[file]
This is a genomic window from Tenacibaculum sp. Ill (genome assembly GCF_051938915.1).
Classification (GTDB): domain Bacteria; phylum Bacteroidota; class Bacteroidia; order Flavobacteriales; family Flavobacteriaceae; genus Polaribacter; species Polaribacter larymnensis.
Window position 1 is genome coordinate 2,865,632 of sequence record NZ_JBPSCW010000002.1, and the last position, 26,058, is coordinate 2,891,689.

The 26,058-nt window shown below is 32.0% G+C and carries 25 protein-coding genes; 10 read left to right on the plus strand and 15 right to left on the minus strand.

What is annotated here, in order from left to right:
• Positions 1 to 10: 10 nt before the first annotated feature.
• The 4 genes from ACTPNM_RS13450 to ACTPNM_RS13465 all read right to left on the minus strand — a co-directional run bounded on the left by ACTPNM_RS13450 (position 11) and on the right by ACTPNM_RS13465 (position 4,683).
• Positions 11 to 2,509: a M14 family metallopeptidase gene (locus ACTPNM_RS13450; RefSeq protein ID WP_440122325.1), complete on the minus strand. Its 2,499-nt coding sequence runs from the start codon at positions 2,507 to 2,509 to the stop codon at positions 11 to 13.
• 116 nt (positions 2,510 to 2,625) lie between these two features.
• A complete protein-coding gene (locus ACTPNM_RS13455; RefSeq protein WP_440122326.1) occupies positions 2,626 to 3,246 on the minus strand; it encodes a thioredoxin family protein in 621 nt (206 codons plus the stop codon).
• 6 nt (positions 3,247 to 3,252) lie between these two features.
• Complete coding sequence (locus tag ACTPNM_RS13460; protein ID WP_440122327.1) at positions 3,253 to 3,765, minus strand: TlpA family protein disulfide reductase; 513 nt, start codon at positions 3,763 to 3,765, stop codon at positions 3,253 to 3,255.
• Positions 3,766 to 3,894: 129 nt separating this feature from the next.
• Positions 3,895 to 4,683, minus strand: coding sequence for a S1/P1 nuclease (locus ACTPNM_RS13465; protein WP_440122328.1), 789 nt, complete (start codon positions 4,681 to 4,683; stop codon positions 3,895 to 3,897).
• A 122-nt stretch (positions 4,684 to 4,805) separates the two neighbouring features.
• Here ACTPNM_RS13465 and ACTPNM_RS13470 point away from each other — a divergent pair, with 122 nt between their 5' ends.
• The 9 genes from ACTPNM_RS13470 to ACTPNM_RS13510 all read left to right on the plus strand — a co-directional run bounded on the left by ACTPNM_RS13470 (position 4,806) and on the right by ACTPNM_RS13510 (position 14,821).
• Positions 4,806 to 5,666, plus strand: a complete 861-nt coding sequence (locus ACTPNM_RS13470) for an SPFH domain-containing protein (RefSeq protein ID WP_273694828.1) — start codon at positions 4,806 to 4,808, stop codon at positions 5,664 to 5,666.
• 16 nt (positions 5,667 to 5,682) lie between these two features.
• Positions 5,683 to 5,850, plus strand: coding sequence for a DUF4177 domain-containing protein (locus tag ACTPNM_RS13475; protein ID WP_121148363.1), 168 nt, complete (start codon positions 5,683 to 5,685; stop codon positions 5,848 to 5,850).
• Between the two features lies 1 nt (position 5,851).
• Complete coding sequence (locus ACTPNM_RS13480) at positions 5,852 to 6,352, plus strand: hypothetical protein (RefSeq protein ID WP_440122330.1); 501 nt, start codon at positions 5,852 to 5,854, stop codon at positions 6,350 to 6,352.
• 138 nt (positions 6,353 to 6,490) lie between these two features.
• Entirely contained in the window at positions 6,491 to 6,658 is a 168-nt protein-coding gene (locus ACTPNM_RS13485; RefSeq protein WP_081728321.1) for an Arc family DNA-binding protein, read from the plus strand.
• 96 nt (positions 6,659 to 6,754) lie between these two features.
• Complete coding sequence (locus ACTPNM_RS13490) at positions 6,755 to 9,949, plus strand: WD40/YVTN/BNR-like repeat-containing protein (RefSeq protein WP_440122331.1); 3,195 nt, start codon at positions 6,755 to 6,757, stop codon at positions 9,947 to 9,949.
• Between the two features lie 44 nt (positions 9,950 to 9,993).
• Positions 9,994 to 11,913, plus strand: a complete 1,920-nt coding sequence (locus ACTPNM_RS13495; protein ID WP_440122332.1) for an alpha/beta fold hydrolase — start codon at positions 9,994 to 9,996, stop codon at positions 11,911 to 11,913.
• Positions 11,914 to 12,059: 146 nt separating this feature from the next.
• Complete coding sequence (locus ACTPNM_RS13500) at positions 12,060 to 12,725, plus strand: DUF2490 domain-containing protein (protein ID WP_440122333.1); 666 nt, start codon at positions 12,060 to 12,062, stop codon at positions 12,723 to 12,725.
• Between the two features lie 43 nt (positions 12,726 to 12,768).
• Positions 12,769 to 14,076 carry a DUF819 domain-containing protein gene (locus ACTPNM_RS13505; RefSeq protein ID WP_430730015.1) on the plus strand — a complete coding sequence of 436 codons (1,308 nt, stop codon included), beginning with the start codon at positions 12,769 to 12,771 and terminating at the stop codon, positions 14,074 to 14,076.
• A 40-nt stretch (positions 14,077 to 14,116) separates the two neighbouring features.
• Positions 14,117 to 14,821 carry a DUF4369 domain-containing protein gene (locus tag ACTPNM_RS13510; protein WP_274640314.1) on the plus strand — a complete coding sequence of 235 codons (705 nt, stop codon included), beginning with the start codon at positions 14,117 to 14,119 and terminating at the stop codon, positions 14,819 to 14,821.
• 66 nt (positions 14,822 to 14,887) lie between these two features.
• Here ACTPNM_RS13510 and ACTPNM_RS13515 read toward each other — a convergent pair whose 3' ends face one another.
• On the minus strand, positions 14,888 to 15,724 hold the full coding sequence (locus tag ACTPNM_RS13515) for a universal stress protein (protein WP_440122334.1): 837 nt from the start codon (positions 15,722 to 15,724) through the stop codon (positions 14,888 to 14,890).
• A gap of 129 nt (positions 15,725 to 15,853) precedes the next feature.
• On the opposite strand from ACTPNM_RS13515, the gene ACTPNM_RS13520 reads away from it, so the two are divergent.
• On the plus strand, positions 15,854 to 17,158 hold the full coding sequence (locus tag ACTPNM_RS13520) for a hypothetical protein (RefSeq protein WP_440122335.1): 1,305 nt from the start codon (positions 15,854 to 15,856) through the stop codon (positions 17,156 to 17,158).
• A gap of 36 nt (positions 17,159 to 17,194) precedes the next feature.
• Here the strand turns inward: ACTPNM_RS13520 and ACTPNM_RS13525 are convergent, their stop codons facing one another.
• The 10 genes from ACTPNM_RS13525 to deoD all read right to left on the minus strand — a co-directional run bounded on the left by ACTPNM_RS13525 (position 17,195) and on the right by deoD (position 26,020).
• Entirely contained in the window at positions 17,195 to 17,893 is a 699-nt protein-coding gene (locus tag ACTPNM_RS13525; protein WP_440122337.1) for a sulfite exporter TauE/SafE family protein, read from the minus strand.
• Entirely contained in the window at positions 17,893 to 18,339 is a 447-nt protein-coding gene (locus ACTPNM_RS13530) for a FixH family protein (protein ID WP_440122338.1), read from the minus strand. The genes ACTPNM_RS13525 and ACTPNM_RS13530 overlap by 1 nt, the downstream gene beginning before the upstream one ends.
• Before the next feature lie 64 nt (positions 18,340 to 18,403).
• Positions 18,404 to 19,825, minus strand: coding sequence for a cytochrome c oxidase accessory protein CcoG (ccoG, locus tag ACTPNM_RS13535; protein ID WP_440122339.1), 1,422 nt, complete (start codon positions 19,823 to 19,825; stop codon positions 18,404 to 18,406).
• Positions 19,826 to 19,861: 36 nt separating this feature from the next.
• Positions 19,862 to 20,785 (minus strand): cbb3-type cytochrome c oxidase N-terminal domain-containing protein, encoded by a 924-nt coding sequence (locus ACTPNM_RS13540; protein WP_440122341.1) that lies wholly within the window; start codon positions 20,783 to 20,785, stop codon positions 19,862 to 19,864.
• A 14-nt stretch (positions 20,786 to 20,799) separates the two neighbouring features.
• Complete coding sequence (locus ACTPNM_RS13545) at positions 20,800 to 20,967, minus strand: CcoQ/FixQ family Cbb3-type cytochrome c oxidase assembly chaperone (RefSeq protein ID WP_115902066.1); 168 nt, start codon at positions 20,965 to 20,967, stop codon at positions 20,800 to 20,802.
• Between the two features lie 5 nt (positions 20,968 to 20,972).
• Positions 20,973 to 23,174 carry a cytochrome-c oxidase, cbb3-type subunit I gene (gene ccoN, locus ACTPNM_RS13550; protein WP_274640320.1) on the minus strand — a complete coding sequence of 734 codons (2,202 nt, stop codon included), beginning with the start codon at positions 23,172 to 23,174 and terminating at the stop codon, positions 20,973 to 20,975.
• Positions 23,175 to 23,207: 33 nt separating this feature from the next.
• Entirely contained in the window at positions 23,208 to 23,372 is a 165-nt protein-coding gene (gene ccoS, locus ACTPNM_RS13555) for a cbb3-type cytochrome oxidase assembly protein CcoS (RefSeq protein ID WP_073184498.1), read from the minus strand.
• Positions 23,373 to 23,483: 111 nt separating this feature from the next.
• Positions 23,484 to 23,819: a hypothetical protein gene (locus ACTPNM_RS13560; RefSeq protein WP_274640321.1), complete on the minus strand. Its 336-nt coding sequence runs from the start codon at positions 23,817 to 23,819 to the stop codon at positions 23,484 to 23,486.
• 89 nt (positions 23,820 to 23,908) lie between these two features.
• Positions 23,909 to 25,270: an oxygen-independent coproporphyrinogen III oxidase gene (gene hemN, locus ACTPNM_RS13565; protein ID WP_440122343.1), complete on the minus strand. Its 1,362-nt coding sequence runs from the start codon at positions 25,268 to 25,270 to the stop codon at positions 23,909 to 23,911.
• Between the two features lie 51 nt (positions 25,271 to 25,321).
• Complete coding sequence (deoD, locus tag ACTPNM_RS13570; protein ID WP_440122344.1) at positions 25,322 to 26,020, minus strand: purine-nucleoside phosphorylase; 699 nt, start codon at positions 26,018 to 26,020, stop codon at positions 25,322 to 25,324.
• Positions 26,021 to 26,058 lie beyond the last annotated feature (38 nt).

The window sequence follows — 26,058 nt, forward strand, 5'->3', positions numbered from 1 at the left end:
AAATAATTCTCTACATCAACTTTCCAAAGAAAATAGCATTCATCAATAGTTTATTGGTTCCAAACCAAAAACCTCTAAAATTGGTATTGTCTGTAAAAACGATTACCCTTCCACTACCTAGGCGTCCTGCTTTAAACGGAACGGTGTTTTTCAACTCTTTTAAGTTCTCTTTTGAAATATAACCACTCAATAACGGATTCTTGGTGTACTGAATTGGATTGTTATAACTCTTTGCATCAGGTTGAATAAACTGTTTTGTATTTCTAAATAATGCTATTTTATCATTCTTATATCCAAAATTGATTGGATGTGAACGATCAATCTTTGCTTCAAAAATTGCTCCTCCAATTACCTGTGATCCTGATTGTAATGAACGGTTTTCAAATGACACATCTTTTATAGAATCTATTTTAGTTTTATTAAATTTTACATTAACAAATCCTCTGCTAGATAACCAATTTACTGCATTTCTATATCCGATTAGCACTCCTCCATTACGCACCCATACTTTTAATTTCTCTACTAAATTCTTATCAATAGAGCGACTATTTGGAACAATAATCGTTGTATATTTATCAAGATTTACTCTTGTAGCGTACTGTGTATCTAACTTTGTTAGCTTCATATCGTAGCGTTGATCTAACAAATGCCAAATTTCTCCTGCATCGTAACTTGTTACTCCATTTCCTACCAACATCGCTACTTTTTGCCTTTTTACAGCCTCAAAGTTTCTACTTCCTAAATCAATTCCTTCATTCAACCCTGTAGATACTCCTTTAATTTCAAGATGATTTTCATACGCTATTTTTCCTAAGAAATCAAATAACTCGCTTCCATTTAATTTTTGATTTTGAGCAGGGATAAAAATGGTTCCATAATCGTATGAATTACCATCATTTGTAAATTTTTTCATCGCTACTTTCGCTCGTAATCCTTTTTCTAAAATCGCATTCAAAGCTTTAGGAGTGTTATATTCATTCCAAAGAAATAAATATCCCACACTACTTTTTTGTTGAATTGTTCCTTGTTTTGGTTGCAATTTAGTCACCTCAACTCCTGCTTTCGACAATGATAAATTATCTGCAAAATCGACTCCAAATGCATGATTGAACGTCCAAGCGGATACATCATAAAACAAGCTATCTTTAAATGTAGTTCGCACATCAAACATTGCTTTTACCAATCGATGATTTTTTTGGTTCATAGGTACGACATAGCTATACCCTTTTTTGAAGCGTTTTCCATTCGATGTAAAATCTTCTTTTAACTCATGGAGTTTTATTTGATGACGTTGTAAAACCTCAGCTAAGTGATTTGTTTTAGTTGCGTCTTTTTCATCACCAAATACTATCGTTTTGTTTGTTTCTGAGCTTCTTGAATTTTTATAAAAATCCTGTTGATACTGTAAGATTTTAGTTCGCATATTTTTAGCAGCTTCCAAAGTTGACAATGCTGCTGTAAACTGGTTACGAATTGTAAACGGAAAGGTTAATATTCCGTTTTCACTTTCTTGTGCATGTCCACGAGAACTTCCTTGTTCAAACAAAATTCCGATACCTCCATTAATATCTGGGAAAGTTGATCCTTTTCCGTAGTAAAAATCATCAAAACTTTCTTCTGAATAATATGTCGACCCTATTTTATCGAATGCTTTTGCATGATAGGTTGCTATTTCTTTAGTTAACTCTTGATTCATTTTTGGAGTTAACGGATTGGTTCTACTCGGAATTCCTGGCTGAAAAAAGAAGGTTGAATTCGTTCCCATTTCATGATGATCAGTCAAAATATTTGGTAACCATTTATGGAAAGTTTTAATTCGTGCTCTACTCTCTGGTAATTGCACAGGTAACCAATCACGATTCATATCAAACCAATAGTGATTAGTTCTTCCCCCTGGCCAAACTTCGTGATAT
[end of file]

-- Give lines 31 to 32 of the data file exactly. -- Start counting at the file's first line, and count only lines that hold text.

• Between the two features lie 43 nt (positions 12,726 to 12,768).
• Positions 12,769 to 14,076 carry a DUF819 domain-containing protein gene (locus ACTPNM_RS13505; RefSeq protein ID WP_430730015.1) on the plus strand — a complete coding sequence of 436 codons (1,308 nt, stop codon included), beginning with the start codon at positions 12,769 to 12,771 and terminating at the stop codon, positions 14,074 to 14,076.